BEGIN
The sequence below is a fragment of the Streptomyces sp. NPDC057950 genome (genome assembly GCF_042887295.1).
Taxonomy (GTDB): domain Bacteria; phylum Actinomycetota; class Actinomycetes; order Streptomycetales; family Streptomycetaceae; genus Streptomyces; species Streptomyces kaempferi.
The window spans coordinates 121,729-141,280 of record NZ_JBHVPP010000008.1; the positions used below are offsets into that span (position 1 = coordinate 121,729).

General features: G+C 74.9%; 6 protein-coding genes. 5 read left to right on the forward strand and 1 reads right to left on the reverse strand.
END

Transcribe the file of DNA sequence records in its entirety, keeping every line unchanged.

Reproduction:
The sequence below is a fragment of the Streptomyces sp. NPDC057950 genome (genome assembly GCF_042887295.1).
Taxonomy (GTDB): domain Bacteria; phylum Actinomycetota; class Actinomycetes; order Streptomycetales; family Streptomycetaceae; genus Streptomyces; species Streptomyces kaempferi.
The window spans coordinates 121,729-141,280 of record NZ_JBHVPP010000008.1; the positions used below are offsets into that span (position 1 = coordinate 121,729).

General features: G+C 74.9%; 6 protein-coding genes. 5 read left to right on the forward strand and 1 reads right to left on the reverse strand.